Filmsetting will liberate printing from its metal prison, but the result may revive the truism ‘Liberty, what crimes are committed in thy name’. The discipline of type cutting did not stop the production of typographical horrors and the easier medium of film will even more encourage the tasteless. It is realized that time cannot stand still and that there must be novelty and change. But this should be within a cultural framework. It is significant that one of the world’s most experimental type designers, Roger Excoffon, is a regular compagnon of L’École de Lure. He is the creator of Mistral, a script which is not a technical tour-de-force but remarkably pleasing to the eye.

It is thought, not without reason, that the Roman alphabet is not only the most beautiful in conception but also the most efficient. If those nations now approaching manhood wish to educate their peoples they will, it is felt, have to discard the earlier, more primitive methods of indicating sounds in print and adopt the Latin approach. This is not an idealistic or impractical notion. Kemal Ataturk made the Roman alphabet compulsory for modern Turkey, and the rulers of China, after much hesitation, have now adopted an experimental Roman-style alphabet.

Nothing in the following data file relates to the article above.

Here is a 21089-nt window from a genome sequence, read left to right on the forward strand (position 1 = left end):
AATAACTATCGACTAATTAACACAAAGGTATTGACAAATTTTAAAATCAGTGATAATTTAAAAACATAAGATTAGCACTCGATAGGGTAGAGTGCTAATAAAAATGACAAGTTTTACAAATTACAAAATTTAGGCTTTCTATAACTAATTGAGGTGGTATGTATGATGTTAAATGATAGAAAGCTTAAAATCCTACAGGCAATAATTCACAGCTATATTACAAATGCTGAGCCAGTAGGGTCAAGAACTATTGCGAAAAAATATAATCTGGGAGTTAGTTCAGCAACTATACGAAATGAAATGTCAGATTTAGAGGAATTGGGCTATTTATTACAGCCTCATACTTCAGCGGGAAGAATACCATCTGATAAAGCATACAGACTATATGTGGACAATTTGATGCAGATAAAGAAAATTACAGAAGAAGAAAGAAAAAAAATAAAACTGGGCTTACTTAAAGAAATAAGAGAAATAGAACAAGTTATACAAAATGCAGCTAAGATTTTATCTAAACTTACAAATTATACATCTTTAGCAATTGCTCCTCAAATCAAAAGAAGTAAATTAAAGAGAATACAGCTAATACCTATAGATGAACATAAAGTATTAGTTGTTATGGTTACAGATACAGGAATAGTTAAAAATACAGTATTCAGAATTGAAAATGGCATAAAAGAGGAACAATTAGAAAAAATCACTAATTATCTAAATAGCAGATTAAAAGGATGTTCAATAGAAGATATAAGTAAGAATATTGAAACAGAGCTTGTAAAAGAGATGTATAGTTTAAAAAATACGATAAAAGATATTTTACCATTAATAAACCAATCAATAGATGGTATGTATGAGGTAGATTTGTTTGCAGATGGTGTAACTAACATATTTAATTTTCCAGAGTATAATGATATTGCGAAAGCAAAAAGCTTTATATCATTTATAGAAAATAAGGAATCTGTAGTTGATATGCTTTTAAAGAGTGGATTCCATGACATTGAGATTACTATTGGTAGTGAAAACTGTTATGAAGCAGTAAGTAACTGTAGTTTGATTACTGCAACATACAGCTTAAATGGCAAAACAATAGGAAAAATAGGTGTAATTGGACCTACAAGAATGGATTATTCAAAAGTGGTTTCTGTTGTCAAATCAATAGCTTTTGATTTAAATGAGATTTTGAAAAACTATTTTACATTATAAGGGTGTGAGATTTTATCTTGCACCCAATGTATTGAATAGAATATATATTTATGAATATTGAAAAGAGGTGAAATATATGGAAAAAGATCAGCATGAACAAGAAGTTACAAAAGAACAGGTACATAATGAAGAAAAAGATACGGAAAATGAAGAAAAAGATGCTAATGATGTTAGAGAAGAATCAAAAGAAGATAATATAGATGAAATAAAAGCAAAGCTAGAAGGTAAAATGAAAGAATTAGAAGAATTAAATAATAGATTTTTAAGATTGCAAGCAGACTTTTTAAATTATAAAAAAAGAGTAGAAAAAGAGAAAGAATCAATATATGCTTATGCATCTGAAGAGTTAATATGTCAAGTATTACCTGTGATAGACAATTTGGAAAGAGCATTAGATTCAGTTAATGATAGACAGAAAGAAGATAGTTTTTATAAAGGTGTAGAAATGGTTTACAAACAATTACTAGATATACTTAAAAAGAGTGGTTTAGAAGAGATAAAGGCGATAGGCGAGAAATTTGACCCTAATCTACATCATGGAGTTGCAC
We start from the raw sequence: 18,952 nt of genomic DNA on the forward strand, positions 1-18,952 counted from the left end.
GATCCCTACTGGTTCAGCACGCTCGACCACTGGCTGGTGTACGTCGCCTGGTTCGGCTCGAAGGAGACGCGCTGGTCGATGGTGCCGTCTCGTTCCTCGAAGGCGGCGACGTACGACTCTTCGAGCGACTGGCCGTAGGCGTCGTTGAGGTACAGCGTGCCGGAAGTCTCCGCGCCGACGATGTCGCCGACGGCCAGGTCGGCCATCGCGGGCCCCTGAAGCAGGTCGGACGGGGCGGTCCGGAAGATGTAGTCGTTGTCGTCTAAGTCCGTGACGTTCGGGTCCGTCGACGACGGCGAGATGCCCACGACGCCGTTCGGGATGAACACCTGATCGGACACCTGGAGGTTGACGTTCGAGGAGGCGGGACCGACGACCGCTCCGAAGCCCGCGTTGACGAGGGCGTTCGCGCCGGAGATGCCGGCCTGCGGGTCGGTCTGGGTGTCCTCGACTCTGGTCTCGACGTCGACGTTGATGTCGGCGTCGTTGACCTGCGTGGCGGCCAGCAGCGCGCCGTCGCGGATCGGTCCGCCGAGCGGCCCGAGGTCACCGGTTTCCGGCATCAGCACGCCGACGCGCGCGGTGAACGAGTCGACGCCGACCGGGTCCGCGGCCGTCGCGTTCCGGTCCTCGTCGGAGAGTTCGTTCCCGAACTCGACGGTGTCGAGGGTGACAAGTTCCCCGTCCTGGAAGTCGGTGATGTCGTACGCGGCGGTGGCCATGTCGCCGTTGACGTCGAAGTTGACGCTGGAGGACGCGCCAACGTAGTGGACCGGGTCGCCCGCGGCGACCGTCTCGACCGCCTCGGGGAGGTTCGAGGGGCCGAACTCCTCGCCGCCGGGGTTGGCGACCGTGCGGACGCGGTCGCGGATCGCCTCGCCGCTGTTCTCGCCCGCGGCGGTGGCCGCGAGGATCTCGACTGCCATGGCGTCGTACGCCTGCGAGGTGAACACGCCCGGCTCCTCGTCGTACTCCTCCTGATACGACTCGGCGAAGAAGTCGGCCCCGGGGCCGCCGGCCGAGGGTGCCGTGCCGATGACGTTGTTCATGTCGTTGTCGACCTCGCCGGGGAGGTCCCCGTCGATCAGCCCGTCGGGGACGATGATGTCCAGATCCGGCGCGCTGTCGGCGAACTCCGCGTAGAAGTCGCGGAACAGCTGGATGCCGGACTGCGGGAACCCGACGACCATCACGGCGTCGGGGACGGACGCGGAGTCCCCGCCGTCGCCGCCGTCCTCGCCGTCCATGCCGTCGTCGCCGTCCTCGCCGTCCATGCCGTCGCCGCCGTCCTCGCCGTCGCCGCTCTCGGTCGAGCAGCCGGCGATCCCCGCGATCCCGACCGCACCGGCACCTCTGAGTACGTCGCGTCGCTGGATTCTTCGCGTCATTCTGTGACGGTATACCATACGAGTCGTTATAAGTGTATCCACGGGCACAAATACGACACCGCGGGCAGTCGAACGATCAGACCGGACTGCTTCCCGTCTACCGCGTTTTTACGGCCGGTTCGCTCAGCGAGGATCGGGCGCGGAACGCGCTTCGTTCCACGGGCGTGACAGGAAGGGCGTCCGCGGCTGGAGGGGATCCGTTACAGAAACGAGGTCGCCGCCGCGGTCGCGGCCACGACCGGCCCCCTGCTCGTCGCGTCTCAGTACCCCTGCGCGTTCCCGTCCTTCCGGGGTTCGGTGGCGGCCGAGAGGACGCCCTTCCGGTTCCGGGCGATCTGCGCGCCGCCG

Again, the flexibility of the Roman alphabet, its richness, variety, and clarity have not been lost on those who in the past have leaned on variants or on other forms of transmitting the language. The Germans are gradually dropping what is known in Britain as the black-letter, and a classic school of type designing is in the ascendant in Germany. The Russians are finding that Cyrillic has its draw-backs and it is clear that a very subtle, but nevertheless noticeable influence is being exercised by those nations within the Russian sphere who use the Roman alphabet — the Poles, Czechs, Latvians, and Lithuanians. Too much can be made of this, but the tendency is there.